I enjoyed reading your ebook, Doug. Great stories and humor, but no way you’re so young. On the other hand, you’ve got my respect for not dishing on your days at Porsche; again, too bad you didn’t act your age. Nice job.

    • 0 avatar

      Hah! Thanks very much for the kind words. Actually, I would LOVE to dish on my days at Porsche, and I think everyone would love to hear about it, but I’m probably under some complicated non-disclosure agreement crafted by detail-oriented German lawyers. God only knows what would happen if I broke it.

  • avatar
    Cubista

    They didn’t call them SUV’s back then, but I’ve loved them ever since seeing Chief Brody’s hardtop convertible Chevy Blazer/GMC Jimmy in the first (and second?) “Jaws” movie.

    Sweet ride. And 4×4, too? Sign me up, man.

  • avatar
    dougjp

    Convertible SUVs, reminded me of another prime candidate (called people carriers ovr ‘om) that can be seen going through IMPORTANT tests, here!
    http: //www.youtube.com/watch?v=6eoUutOsZoQ

  • avatar
    bball40dtw

    (Truck + Cab + Seats) x Chrome = profit

  • avatar
    gkbmini

    Take one Korean/Japan CUV platform, remove roof, add “roll-bars” and macho like Wrangler looks, and add off-road prowness slightly better than the Barbie Jammin’ Jeep. How well would it sell and would it drastically effect Wrangler’s sales?

  • avatar
    AMDBMan

    The convertible SUV is a totally absurd concept to me. But I have to say, I don’t consider the Jeep Wrangler in the SUV category, and thus don’t consider it a “convertible SUV.” I’ve sort of grandfathered it into a separate folder in my mind that has existed since long before Ford Explorers, Cadillac Escalades, etc., began backing into bollards at gas stations. Same with Range Rovers, though they are – without argument – definitely SUVs. They get a pass too.

    The Wranglers and old Defenders, and even the International Scouts and Ford Broncos, can exist as converitbles without the slightest bit of disapproval from me. But the Murano convertible, and the market segment it will surely spawn, is just wrong (regarding the Evoque convertible; terrible, but they’ll sell 9,000,000 where I live in Bergen County alone).

    The first time I saw a Murano CC in person, I was about half a mile behind it on the highway, and for a second I thought it was a Sentra or Altima or Maxima with a carriage top. I was in my GLI and floored it to get a closer look. I mean, seriously, who doesn’t love an obscure application of the carriage top? You can imagine my disappointment when I got close enough to recognize what it was.

    • 0 avatar
      danio3834

      You might be the only one to have spotted one in the wild.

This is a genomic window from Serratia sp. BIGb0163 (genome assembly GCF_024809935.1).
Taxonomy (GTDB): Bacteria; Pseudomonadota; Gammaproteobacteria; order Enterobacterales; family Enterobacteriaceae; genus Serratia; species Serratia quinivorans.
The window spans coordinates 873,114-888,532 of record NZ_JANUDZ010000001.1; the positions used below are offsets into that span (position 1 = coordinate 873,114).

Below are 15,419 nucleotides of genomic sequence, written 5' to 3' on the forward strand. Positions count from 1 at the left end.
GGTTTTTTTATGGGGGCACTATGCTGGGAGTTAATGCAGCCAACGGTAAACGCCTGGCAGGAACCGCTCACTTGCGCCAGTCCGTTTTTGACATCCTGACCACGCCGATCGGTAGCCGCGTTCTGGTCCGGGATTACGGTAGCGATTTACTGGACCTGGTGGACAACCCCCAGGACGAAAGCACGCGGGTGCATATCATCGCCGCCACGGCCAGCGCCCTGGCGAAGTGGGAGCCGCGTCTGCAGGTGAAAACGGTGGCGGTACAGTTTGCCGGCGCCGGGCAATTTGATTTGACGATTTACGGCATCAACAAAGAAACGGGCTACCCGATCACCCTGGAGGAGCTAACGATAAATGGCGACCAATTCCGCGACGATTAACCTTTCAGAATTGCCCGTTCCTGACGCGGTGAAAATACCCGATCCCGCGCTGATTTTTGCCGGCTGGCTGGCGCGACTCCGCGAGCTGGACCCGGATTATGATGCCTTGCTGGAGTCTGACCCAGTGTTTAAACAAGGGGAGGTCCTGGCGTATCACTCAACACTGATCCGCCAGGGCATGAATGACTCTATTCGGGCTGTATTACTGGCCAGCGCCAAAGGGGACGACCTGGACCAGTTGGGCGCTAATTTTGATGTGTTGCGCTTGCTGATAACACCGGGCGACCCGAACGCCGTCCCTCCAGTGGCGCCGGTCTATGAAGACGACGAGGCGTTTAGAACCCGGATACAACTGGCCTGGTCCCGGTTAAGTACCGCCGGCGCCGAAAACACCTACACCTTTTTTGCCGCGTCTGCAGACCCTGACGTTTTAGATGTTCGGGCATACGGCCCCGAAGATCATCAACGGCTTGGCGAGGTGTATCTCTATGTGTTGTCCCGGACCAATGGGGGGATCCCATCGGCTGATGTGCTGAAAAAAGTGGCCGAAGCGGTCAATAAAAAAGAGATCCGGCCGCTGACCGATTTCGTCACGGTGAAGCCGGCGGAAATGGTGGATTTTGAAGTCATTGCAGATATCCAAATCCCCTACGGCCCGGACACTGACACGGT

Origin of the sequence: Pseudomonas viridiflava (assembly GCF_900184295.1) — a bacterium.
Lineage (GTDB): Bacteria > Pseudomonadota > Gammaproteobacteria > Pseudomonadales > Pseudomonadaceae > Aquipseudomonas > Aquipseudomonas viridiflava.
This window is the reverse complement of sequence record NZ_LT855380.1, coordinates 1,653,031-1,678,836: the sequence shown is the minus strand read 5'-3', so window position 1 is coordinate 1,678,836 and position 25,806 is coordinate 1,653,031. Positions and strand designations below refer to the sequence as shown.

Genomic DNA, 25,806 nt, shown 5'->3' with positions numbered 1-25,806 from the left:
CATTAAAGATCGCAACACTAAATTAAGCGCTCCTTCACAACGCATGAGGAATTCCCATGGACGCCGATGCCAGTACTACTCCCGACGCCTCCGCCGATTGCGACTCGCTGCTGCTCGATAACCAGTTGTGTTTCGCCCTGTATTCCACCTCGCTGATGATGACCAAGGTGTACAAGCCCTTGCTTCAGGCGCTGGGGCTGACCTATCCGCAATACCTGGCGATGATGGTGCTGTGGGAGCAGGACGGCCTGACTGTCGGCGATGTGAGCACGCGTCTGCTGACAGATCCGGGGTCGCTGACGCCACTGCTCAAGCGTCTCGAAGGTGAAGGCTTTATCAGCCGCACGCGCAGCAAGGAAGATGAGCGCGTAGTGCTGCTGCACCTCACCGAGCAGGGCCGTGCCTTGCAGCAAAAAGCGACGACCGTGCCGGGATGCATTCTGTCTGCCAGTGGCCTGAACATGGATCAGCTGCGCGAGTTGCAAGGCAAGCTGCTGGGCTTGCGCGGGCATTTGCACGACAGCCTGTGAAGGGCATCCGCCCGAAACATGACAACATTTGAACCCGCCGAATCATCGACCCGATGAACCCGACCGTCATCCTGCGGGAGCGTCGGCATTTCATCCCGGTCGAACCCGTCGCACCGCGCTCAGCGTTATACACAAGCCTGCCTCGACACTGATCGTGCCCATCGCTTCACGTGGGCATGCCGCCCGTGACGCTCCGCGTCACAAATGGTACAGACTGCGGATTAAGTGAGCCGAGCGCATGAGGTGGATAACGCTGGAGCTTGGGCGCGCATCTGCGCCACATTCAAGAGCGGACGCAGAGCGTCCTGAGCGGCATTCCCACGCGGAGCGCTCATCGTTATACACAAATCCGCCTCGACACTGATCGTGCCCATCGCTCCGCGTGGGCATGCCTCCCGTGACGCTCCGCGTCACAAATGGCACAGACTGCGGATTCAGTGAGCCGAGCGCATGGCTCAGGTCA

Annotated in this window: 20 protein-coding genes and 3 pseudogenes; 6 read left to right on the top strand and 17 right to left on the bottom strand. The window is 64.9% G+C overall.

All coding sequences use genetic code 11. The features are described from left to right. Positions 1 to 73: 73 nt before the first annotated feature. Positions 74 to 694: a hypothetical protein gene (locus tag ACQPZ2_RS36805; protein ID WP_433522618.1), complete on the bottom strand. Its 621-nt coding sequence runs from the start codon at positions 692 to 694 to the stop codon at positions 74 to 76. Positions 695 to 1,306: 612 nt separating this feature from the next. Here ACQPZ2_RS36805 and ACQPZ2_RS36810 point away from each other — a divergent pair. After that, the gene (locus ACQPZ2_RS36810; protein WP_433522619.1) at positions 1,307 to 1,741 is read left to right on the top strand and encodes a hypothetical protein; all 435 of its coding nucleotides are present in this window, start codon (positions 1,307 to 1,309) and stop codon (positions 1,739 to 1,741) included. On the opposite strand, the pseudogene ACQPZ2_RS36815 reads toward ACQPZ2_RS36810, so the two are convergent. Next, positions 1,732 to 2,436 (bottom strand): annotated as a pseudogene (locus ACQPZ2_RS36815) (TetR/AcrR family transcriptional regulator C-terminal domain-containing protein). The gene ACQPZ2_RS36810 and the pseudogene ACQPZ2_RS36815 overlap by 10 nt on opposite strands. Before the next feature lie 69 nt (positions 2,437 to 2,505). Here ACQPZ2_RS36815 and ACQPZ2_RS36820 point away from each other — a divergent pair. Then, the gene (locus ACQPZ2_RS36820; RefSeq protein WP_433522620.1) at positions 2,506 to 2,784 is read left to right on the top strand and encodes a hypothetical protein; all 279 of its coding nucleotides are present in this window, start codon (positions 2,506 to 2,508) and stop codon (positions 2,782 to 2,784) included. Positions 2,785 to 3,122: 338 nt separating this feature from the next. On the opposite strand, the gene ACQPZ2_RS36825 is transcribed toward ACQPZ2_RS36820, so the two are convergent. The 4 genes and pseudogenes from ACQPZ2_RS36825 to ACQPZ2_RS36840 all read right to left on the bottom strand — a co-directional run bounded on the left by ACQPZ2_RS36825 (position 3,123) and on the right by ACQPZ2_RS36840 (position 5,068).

• 0 avatar
        Compaq Deskpro

        I’ve seen one in the wild twice, both times in that odd shade of green. They’re even uglier in person, and Muranos are already rather ugly. I don’t understand why they didn’t make an Infiniti FX convertible, it would still be polarizing but it would justify the price point and be consistent with the idea of a jacked up 350Z.

        I’d like to see a convertible edition of the new Jeep Cherokee (not Grand). Maybe 4 years down the road though, when they inevitably tone down the styling.

    • 0 avatar

      The Murano is ugly in any form. There should be an eyesore tax for ugly cars. Of course, since most cars are ugly, that would eliminate the deficit.

  • avatar
    J.Emerson

    To me, the most objective definition of a failure is a vehicle that does not live up to the expectations and goals of the company that launched it. There are plenty of cars that sold in low volumes that I wouldn’t consider failures, like the Blackwood. There are unprofitable cars too, like the LF-A and the Veyron, that were also extremely successful in meeting their company objectives.

    So, I will go out on a limb and say the 2012 Camry should be seen as a failure. Not because it’s a bad car, or poorly made, or anything else. But because it did nothing to reverse Toyota’s market share decline in a segment Toyota used to own, and is now paying very dearly for the privilege of leasing.

    • 0 avatar
      Power6

      You make a great point, you have to have a goal not achieved, to have failure.

      To your further point what was the stated goal of the latest Camry? It doesnt seem that exciting of a failure if a mere price adjustment via incentives solves a problem. Just doesn’t seem like 1996 Taurus level fail there.

    • 0 avatar
      Summicron

      @J.Emerson

      Dude, your avatar is like man boobs. It’s hard to take you seriously with that in one’s peripheral vision.

      It really does detract from your excellent writing ability and smarter-than-shit youngster status.

      • 0 avatar
        Lie2me

        Ozzy’s cool, when I read J. Emerson I do it in a Ozzy accent, any moment he’ll yell “S H A R O N !!”…

        Now, just try to read him without thinking the accent

        • 0 avatar
          Summicron

          What a nice idea for a working title:

          “From LUCY! to SHARON!
          …Televised Signposts of a Nation’s Decline”

          (Tell the Publisher!
          I’d like to read this book on Kindle)

    • 0 avatar
      duffman13

      But at least those Camrys are grounded to the ground. I attribute it to increased competition in the segment particularly from the stylish new Fusion, as well as failures in marketing.

  • avatar